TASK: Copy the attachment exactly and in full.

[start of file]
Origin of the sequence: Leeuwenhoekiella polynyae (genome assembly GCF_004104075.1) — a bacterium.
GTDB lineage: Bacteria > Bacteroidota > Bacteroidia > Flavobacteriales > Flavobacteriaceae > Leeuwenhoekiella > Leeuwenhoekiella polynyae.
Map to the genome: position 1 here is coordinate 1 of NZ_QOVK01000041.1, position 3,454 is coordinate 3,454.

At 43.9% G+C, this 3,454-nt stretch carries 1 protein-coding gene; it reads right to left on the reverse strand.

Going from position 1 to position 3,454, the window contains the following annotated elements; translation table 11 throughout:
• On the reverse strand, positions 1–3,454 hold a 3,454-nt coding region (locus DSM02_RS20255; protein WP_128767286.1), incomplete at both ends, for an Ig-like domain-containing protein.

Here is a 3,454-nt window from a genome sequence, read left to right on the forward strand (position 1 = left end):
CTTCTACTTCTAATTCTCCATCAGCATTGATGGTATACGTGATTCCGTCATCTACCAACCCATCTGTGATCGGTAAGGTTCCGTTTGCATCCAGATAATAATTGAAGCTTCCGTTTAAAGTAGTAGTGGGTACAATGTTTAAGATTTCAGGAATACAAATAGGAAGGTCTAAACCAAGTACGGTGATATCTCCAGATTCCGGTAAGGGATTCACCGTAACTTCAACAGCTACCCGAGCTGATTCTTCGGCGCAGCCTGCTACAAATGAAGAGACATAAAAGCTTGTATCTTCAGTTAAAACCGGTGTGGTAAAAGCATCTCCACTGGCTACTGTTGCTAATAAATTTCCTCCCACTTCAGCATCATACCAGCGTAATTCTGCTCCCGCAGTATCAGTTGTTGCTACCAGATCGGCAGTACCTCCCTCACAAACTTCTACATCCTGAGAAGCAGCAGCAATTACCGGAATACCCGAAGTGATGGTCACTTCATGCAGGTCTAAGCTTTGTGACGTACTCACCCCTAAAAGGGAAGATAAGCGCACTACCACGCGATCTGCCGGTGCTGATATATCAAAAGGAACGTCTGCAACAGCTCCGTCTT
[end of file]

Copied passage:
Origin of the sequence: Leeuwenhoekiella polynyae (genome assembly GCF_004104075.1) — a bacterium.
GTDB lineage: Bacteria > Bacteroidota > Bacteroidia > Flavobacteriales > Flavobacteriaceae > Leeuwenhoekiella > Leeuwenhoekiella polynyae.
Map to the genome: position 1 here is coordinate 1 of NZ_QOVK01000041.1, position 3,454 is coordinate 3,454.

At 43.9% G+C, this 3,454-nt stretch carries 1 protein-coding gene; it reads right to left on the reverse strand.

Going from position 1 to position 3,454, the window contains the following annotated elements; translation table 11 throughout:
• On the reverse strand, positions 1–3,454 hold a 3,454-nt coding region (locus DSM02_RS20255; protein WP_128767286.1), incomplete at both ends, for an Ig-like domain-containing protein.

Here is a 3,454-nt window from a genome sequence, read left to right on the forward strand (position 1 = left end):
CTTCTACTTCTAATTCTCCATCAGCATTGATGGTATACGTGATTCCGTCATCTACCAACCCATCTGTGATCGGTAAGGTTCCGTTTGCATCCAGATAATAATTGAAGCTTCCGTTTAAAGTAGTAGTGGGTACAATGTTTAAGATTTCAGGAATACAAATAGGAAGGTCTAAACCAAGTACGGTGATATCTCCAGATTCCGGTAAGGGATTCACCGTAACTTCAACAGCTACCCGAGCTGATTCTTCGGCGCAGCCTGCTACAAATGAAGAGACATAAAAGCTTGTATCTTCAGTTAAAACCGGTGTGGTAAAAGCATCTCCACTGGCTACTGTTGCTAATAAATTTCCTCCCACTTCAGCATCATACCAGCGTAATTCTGCTCCCGCAGTATCAGTTGTTGCTACCAGATCGGCAGTACCTCCCTCACAAACTTCTACATCCTGAGAAGCAGCAGCAATTACCGGAATACCCGAAGTGATGGTCACTTCATGCAGGTCTAAGCTTTGTGACGTACTCACCCCTAAAAGGGAAGATAAGCGCACTACCACGCGATCTGCCGGTGCTGATATATCAAAAGGAACGTCTGCAACAGCTCCGTCTT